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Two Ashburton-born figures were part of the theme of sporting excellence at an investiture ceremony held in Christchurch on Monday.
Governor-General Dame Patsy Reddy held a short investiture ceremony where Roly Crichton was recognised for his efforts guiding the career of top Paralympian Sophie Pascoe, while top cyclist turned coach Hayden Roulston was also acknowledged.
The ceremonies normally take place at Government House in Auckland or Wellington, and one a year in the South Island, however, due to Covid-19 a series of smaller ceremonies are being held to have the honours conferred.
Crichton started coaching with the Ashburton Swim Team, but is most well known for coaching Pascoe – New Zealand’s most successful paralympian – and in the 2019 New Year Honours he was made an Officer of the New Zealand Order of Merit for services to Paralympic sport.
He had also been a successful athlete in his own right.
At the 1984 Summer Paralympics, Crichton won a gold medal in the 50m freestyle as well as two silver medals and a bronze.
Then at the 1988 Summer Paralympics, he won a silver and bronze medal.
Roulston is one of New Zealand’s most successful cyclists.
He won silver and bronze at the 2008 Summer Olympics in Beijing.
He also won two bronze medals at the Manchester Commonwealth Games in 2002, and then a silver in the road race at the 2010 Delhi Commonwealth Games.
Roulston has also competed in the Tour de France, won the Tour of Southland four times, and the New Zealand road race National Championship four times as well as several track titles at the New Zealand and Oceania track championships.
In 2015 Roulston announced his retirement from road racing and began coaching.
Roulston was made an Officer of the New Zealand Order of Merit in 2009.
At the ceremony on Monday, former All Black coach Sir Steve Hansen was also honoured for his efforts in coaching our international team.
Hansen was knighted in the 2020 New year’s honours.
By Jonathan Leask © The Ashburton Guardian - 6 August 2020
Taonga Mbambo is making good strides with his studies and running and has just returned to start his second year at university in the USA.
The former Ashburton College student, a talented middle and long distance runner, won an athletics and academic scholarship to La Salle University in Philadelphia last year.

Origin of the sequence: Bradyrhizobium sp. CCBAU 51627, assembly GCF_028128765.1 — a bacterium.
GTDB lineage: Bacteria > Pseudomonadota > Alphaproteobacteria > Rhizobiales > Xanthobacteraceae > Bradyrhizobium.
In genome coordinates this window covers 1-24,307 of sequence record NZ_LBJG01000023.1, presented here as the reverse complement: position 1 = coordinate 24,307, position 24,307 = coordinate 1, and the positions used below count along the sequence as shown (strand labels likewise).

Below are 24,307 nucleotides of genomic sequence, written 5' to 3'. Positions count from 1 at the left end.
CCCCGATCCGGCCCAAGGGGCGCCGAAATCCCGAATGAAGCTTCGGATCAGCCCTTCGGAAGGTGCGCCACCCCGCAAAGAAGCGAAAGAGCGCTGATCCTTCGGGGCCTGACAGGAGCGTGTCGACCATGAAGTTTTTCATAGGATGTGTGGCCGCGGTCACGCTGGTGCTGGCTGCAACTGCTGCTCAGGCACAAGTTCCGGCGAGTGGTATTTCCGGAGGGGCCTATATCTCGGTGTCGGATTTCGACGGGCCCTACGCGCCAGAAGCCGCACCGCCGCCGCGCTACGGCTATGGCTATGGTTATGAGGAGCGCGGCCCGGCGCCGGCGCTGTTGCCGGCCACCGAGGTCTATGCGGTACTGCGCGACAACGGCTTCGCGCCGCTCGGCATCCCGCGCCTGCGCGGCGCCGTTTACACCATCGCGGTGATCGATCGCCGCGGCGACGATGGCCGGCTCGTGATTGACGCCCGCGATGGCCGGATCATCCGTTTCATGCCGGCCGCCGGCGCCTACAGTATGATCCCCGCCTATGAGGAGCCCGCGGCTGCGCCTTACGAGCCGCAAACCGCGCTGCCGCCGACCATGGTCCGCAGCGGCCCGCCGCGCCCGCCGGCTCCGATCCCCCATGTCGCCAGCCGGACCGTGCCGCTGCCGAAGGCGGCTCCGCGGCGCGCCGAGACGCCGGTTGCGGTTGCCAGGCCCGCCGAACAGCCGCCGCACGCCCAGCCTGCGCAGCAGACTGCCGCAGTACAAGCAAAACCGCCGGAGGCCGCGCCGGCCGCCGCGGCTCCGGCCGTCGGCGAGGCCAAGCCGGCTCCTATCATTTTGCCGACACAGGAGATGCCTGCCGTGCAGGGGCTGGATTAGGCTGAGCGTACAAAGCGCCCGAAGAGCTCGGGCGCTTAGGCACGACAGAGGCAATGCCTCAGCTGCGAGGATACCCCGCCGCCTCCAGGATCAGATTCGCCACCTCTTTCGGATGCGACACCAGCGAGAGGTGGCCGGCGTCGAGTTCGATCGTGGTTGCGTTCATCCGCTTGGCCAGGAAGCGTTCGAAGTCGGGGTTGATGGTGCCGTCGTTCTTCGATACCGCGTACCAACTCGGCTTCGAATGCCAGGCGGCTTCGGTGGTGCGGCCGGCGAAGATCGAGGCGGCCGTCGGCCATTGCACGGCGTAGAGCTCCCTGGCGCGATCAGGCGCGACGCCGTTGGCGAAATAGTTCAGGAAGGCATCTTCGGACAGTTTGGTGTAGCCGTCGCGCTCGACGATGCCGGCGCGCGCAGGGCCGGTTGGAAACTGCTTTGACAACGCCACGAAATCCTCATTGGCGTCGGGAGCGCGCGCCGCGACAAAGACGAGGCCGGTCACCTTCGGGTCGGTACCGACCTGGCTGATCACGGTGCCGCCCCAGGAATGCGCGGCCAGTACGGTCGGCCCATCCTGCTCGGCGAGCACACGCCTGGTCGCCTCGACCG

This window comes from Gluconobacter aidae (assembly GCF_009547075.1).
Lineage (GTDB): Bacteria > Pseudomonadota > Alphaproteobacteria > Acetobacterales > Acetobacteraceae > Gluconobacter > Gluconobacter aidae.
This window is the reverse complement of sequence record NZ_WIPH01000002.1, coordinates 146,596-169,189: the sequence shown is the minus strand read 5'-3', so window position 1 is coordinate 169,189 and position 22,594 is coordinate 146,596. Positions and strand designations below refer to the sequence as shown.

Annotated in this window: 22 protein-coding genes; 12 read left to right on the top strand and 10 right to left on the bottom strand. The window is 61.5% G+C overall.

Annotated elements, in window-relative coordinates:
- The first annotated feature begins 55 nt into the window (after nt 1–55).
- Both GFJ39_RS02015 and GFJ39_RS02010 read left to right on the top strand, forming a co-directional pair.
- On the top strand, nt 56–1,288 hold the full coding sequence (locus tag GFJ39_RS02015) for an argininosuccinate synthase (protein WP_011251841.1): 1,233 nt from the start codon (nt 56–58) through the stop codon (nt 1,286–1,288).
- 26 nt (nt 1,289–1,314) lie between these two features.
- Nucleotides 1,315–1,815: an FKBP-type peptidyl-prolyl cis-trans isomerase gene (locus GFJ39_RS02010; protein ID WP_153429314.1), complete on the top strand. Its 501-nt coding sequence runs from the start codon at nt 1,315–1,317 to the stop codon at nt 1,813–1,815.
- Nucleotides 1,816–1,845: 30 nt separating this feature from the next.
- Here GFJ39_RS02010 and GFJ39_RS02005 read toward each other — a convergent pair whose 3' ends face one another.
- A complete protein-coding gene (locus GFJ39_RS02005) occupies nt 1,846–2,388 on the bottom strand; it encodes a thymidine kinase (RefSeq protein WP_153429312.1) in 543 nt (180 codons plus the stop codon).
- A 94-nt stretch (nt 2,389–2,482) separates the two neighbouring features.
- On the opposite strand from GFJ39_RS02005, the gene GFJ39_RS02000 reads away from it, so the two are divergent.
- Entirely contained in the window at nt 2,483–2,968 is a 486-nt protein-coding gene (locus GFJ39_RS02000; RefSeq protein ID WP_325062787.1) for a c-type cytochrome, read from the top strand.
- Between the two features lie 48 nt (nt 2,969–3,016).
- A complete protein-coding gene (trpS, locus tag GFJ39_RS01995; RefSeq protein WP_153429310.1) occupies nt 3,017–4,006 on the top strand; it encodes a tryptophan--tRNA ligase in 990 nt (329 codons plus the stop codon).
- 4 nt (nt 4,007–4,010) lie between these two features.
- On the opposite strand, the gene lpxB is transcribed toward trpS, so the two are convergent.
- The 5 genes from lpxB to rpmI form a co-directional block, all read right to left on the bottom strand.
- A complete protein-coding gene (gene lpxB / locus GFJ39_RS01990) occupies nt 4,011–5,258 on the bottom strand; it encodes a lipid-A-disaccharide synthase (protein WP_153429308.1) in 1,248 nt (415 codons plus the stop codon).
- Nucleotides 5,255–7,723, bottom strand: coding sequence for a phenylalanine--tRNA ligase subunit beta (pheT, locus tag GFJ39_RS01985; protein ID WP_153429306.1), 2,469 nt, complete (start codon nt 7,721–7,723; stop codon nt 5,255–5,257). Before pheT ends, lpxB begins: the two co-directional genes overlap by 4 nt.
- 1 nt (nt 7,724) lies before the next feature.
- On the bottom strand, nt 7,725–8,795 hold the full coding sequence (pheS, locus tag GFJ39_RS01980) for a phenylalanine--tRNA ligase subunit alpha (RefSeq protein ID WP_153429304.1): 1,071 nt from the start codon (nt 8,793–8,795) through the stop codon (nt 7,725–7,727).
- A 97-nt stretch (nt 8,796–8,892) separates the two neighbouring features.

His first year of studies was cut short by the coronavirus outbreak and he returned home in March to complete them online.
Taonga’s academic performance and running prowess have both been noted by college officials and he has returned to America with a spring in his stride.
“I feel good about going back and getting into my studies and running.”
He said he was young, fit and healthy and not unduly bothered by the Covid-19 situation.
His sophomore (second year) would feature a mix of online and in-person lectures, but there would be no competitive running for a few more months.
“Sporting competitions will be reassessed in September, so I’ll have to see what happens then.”
Taonga, 19, is studying for a four-year business management degree and is both a track and cross country runner.
Since returning home in March he has been staying fit and pounding the streets of Ashburton to build up his distance work.
“I’ve been running around 70 miles (112km) a week and I’m feeling good.”
Taonga said he suffered a stress fracture last October, but had recovered well after some good treatment and was back running within six weeks.
Part-time work in Ashburton over the last few weeks has helped fund some new running footwear, and half a dozen pairs were crammed into his suitcase ahead of his departure earlier this week.
© The Ashburton Courier - 6 August 2020
Seven days is a long time in rugby, and this week the Mid Canterbury Combined XV know it better than most.
A week after getting their first win for the season, courtesy of a last-minute penalty, the side took on the might of St Thomas’ on Saturday and they came off second best.
But while they will reflect on a 3-70 scoreline and ponder where it might have all gone wrong, they’ll also take solace in the fact that many aspects of their game were as good as they have been all season.
In fact, the first 17 minutes of the match saw some of the best defensive work the side has produced.
Despite STAC throwing everything at them, the side stood tall and handled the one-off runners well, and even sent some shivers down the spines of the collective STAC crowd when Charlie Brown’s boot put the visitors in front with a penalty.
That was to be it though, as STAC warmed into their work.
Combined put the pressure on too though.
And on a couple of occasions, went close.
At half-time, the hosts were in control of the match at 20-3, but the young Combined side weren’t without their chance if they could produce a solid second 40 minutes.
Instead, it was unfortunately the opposite.
After defending strongly in the opening half, Combined began to miss tackles and were all of a sudden outflanked as STAC scored 50 unanswered points to win the match easily.
The side also lost Christian Thompson for the remainder of the season through a head knock, but plans are already in place for the talented young player to join the management part of the team.
Ghost Touli was named player of the match for his outstanding work on defence throughout the game, while George Penjueli, who made his run-on debut, was impressive, and is in the right space to end the 2020 season on a high note.
This weekend the side heads down the road to Timaru to take on Timaru Boys High School, where the focus is very much on putting a big performance together on the paddock.
Exemption was sought to have the game shifted away from the day after the Ashburton College School Ball which will be held on Friday night, but there was no willingness to do so from the opposition unfortunately.
By Matt Markham © The Ashburton Guardian - 5 August 2020